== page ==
Check out the rest of the Google Kubernetes Engine’s tutorials for more information on how to build applications with Kubernetes. For more information on MongoDB Atlas, click here.

Have more questions? Join the MongoDB Community Slack!

Continue to learn via high quality, technical talks, workshops, and hands-on tutorials. Join us at MongoDB World.


Getting Started with Live Coding in Visual Studio Code w/ Live Share

By James Quick

Live Share for Visual Studio Code is HOT OFF THE PRESS and publically available as of May 7th 2018! What? You’ve been living under a rock and haven’t heard of it? Don’t worry, let me fill you in.

Live Share is an extension for VS Code that enables real-time collaboration between developers.

Live Share is an extension for VS Code that enables real-time collaboration between developers. As you’ll see in a second, you’ll have the ability to share a “session” with someone else, allowing them to edit code as well as share a sever and debugging session. I’ve seen real-time collaboration in action with Cloud 9 before, but to have this now be a part of my favorite text editor is extremely exciting! So, let’s go ahead and take a look at how it works.

TLDR: How do I set up Live Share in 4 steps?

  1. Install the Live Share extension
  2. Open the command palette
  3. Start Live Share
  4. Share Link

Keep in mind that as you progress through this article you will see screenshots from two different computers to demonstrate a working example of how Live Share works. For clarification purposes, I’ll refer to person who sends the session invite and the person who accepts the invite as the the inviter and invitee respectively.

Downloading the Extension

The very first step to taking advantage of Live Share is to install it just like any other extension. In VS Code, you can open up the extensions tab, search for Live Share, click install, and then reload when the install is finished.

After that, you’ll need to sign in. As of now, you can choose to login with a Microsoft account or Github. Because I needed two computers, I logged in with Microsoft on one and Github on the other.

To sign in, use the “Sign In” button in the bottom status bar with the person icon.

Sharing and Joining a Session

After you’re all signed in, you’re ready to create a session to share with others. One thing to keep in mind when doing so is to only share live sessions with people you trust. As you’ll see you will be granting users certain access that can be detrimental if used incorrectly.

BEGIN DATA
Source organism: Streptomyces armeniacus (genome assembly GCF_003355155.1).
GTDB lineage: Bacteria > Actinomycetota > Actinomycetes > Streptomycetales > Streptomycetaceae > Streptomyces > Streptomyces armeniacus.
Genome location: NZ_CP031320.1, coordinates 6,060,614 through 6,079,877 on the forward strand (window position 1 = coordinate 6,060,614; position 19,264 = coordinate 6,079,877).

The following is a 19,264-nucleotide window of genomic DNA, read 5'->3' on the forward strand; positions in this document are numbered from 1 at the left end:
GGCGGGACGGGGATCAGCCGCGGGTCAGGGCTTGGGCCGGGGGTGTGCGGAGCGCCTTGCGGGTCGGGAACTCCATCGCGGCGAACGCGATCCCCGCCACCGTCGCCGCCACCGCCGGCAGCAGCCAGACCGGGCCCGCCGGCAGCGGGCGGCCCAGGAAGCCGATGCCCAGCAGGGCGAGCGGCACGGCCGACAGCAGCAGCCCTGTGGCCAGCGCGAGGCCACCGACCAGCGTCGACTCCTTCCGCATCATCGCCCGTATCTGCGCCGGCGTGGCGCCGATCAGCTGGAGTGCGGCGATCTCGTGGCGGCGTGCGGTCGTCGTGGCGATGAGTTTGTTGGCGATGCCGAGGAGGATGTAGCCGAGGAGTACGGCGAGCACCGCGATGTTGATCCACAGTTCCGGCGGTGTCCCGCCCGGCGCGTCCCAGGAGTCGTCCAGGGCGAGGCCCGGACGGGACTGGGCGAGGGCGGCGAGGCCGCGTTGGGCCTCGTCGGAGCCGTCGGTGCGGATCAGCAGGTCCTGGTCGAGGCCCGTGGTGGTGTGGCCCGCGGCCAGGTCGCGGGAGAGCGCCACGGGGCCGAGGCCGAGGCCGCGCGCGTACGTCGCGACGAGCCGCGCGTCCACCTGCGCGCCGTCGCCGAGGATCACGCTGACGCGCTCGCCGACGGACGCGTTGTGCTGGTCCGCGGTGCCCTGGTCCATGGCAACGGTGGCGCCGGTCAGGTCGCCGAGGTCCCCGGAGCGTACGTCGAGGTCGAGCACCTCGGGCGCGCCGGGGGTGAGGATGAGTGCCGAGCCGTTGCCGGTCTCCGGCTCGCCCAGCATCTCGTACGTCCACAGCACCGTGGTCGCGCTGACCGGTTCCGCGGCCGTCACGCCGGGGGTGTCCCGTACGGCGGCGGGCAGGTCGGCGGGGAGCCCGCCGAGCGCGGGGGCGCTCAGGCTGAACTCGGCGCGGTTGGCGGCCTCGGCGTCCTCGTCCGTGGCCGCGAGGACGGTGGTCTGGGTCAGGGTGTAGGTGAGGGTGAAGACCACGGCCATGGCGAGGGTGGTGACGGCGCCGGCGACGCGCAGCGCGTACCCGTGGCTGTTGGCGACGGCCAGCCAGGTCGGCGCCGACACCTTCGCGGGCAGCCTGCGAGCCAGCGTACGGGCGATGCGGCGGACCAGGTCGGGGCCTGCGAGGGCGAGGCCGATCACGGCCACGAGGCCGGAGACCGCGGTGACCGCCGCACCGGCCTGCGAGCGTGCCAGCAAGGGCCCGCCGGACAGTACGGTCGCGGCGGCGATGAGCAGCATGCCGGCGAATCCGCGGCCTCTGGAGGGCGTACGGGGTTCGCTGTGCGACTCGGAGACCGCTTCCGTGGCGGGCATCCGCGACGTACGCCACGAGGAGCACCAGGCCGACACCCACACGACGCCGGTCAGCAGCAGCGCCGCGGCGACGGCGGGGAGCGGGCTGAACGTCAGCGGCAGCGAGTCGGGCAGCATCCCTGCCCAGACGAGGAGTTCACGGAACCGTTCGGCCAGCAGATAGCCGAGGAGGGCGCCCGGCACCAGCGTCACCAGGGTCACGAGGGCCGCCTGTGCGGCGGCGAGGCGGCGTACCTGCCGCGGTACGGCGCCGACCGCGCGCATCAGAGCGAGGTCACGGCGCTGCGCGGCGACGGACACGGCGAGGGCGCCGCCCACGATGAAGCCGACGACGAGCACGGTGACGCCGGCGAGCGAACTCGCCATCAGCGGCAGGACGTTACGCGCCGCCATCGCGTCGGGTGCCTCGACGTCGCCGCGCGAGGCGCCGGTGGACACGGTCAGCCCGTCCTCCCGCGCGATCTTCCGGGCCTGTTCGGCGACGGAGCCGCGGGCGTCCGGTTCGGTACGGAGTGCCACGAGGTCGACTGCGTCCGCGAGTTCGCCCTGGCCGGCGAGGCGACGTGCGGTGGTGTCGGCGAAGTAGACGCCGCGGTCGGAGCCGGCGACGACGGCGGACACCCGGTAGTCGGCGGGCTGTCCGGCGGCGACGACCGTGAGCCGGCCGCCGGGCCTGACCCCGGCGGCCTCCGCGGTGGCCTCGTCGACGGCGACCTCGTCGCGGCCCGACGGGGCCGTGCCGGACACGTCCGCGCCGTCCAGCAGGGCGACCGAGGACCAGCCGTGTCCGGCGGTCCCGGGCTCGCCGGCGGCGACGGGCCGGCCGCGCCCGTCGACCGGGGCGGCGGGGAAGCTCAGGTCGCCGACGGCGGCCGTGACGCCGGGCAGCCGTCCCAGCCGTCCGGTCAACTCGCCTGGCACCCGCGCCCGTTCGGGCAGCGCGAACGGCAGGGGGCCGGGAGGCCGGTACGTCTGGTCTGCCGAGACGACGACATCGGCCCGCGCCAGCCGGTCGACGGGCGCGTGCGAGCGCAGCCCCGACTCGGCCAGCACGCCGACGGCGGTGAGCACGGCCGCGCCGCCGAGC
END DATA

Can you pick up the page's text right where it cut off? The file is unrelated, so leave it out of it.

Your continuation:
Only share live sessions with people you trust!

Start by clicking your username in the bottom status bar and choose “Start Collaboration Session” from the available options. Alternatively, you can open the Command Palette ( CMD + SHIFT + P on Mac, CTRL + SHIFT + P on Windows) and type “Start Collaboration Session”

You’ll be notified that your invite link has been copied to the clipboard.

To invite someone to your session, all you need to do is share this link with them. You can text, email, or read it verbatim over the phone… whatever works for you.

From the invitee point of you, to accept an invite, click your username in the bottom status bar and choose “Join Collaborative Session”. Alternatively, as above, you can open the Command Palette ( CMD + SHIFT + P on Mac, CTRL + SHIFT + P on Windows) and type “Join Collaborative Session”.

When prompted, enter the collaborative session link sent to you by the inviter.

The inviter will be notified when someone joins the session.

By default, on joining a session the invitee will automatically follow the inviter as he/she navigates code. This will happen until the invitee makes a move themselves. From there, both sides are free to navigate and edit as they see fit. Additionally, both sides will see a marker showing where the other editor is as shown here.

One neat trick is to select a piece of code for it to be highlighted on the other’s computer as well. You can use this to draw their attention to a section of code for example.

Limiting Collaborators

By default, when sharing a session with someone, they will have access to edit all of the files within the workspace. Obviously, this may not be ideal. It’s one thing to trust someone to edit a few files, but opening up your entire workspace to them might be a little nerve-racking. Thankfully, Live Share gives you the ability to limit what files collaborators can view and edit.

Thankfully, Live Share gives you the ability to limit what files collaborators can view and edit.

To limit collaborators, create a .vsls.json file. The basic configuration will look something like this.

    "$schema": "",
    "gitignore": "none",